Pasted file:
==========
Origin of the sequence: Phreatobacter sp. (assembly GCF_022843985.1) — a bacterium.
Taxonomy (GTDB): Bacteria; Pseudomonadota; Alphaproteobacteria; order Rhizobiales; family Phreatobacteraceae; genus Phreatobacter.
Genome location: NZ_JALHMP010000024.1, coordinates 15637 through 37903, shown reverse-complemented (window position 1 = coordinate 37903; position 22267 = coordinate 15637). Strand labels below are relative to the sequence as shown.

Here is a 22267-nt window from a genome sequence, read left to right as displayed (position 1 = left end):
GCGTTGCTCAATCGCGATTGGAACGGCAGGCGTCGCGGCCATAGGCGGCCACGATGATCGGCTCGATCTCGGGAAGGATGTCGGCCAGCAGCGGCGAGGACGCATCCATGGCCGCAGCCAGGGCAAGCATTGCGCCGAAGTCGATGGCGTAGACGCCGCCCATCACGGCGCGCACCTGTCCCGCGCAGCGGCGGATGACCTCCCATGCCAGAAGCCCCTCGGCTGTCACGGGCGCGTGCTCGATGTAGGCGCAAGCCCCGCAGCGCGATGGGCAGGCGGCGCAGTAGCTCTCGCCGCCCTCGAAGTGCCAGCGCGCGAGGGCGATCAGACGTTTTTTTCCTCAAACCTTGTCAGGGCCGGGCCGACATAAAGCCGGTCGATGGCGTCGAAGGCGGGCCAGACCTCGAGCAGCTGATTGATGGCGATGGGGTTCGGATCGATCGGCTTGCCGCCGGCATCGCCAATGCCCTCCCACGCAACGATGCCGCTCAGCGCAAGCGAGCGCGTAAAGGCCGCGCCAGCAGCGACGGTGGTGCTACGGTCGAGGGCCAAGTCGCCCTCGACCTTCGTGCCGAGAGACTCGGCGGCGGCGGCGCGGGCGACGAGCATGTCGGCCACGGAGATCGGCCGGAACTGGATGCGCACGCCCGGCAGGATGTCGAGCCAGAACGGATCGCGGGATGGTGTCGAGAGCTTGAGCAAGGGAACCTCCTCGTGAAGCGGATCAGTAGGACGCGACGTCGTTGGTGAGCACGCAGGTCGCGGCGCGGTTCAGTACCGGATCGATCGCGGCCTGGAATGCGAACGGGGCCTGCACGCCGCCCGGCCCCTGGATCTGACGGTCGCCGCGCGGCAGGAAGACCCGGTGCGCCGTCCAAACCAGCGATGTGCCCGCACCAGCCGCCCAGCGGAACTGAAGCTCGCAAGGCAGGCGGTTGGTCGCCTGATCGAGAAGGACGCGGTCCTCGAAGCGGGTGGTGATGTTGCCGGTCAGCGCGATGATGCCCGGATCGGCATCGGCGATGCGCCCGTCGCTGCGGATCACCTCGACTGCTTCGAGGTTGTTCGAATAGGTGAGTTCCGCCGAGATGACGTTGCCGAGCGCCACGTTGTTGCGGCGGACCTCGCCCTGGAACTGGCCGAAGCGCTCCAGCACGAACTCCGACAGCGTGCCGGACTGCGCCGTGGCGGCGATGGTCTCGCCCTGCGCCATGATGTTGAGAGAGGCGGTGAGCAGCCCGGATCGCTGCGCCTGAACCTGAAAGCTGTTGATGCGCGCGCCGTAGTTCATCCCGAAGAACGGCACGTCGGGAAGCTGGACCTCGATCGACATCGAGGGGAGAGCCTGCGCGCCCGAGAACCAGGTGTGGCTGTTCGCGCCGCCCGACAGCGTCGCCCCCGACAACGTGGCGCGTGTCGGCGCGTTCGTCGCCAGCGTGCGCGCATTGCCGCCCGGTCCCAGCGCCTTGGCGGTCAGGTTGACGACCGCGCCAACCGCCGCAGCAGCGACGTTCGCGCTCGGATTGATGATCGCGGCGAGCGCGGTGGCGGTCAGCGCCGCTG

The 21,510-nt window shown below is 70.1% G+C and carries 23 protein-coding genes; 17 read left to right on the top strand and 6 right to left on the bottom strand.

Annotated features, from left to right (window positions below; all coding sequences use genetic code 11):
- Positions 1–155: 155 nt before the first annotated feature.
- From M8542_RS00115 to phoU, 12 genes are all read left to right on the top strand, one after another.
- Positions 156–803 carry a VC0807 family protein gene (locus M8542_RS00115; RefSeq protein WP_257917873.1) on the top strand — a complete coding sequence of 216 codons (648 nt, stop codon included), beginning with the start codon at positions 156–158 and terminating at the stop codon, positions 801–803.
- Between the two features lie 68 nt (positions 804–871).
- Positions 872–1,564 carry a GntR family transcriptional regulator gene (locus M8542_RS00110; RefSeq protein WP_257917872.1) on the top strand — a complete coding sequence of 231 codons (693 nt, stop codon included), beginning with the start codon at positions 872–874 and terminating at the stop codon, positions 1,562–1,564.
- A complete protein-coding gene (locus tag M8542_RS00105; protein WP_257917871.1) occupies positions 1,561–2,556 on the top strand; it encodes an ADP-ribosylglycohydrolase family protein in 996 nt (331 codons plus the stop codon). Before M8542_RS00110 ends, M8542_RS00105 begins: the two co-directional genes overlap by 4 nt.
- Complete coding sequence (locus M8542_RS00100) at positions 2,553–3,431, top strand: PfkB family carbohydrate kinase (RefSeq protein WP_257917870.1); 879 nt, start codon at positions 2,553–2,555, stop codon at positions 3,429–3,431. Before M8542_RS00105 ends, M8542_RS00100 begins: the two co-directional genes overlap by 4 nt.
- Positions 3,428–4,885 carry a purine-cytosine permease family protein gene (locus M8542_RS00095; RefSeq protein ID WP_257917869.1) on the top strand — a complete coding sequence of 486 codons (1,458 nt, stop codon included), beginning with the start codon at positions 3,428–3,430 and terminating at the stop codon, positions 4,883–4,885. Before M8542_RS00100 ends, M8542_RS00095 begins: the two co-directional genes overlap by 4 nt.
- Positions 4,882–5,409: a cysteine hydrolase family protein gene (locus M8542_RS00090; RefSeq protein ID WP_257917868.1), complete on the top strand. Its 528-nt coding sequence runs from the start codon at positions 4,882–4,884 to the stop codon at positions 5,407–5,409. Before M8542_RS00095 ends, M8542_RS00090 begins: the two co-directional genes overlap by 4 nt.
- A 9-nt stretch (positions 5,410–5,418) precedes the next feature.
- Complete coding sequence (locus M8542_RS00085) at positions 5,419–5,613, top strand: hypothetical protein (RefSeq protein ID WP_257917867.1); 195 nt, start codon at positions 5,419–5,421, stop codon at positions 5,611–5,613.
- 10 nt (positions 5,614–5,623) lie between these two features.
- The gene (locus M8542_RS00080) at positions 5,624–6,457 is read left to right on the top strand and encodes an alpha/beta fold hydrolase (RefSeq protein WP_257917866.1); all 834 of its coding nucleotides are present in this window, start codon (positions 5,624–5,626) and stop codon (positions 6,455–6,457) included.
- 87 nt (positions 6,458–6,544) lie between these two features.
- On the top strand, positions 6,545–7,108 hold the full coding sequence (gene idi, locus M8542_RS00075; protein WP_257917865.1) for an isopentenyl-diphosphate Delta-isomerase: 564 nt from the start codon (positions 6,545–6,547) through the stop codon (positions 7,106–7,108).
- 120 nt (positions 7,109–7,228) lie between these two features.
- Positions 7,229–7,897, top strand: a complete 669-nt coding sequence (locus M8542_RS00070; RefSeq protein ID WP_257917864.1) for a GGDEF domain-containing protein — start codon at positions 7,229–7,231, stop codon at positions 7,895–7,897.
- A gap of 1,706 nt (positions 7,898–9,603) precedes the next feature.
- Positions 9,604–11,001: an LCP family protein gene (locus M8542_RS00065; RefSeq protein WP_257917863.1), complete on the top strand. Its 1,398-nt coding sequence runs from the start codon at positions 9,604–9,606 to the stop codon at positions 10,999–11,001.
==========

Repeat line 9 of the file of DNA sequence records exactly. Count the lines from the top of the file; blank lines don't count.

- From M8542_RS00115 to phoU, 12 genes are all read left to right on the top strand, one after another.